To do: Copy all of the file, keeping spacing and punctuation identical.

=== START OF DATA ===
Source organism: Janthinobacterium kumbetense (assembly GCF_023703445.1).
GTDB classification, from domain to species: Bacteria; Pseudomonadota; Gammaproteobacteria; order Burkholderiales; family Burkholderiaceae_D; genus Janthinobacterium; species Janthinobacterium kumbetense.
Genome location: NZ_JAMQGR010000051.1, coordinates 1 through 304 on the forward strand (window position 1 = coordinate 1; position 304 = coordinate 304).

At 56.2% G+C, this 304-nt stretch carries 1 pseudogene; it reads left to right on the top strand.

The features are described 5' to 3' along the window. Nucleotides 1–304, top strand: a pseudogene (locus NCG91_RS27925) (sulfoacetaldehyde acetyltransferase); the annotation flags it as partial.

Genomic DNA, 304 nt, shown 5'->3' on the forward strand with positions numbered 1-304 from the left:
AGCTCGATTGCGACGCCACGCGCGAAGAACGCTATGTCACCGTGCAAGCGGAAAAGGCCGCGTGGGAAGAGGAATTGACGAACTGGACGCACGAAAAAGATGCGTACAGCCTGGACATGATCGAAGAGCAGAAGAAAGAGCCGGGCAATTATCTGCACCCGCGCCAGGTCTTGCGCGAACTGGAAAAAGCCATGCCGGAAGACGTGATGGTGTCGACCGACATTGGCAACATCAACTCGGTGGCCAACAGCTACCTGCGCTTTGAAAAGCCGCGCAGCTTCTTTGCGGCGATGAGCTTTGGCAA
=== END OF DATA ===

Source organism: Janthinobacterium kumbetense (assembly GCF_023703445.1).
GTDB classification, from domain to species: Bacteria; Pseudomonadota; Gammaproteobacteria; order Burkholderiales; family Burkholderiaceae_D; genus Janthinobacterium; species Janthinobacterium kumbetense.
Genome location: NZ_JAMQGR010000051.1, coordinates 1 through 304 on the forward strand (window position 1 = coordinate 1; position 304 = coordinate 304).

At 56.2% G+C, this 304-nt stretch carries 1 pseudogene; it reads left to right on the top strand.

The features are described 5' to 3' along the window. Nucleotides 1–304, top strand: a pseudogene (locus NCG91_RS27925) (sulfoacetaldehyde acetyltransferase); the annotation flags it as partial.

Genomic DNA, 304 nt, shown 5'->3' on the forward strand with positions numbered 1-304 from the left:
AGCTCGATTGCGACGCCACGCGCGAAGAACGCTATGTCACCGTGCAAGCGGAAAAGGCCGCGTGGGAAGAGGAATTGACGAACTGGACGCACGAAAAAGATGCGTACAGCCTGGACATGATCGAAGAGCAGAAGAAAGAGCCGGGCAATTATCTGCACCCGCGCCAGGTCTTGCGCGAACTGGAAAAAGCCATGCCGGAAGACGTGATGGTGTCGACCGACATTGGCAACATCAACTCGGTGGCCAACAGCTACCTGCGCTTTGAAAAGCCGCGCAGCTTCTTTGCGGCGATGAGCTTTGGCAA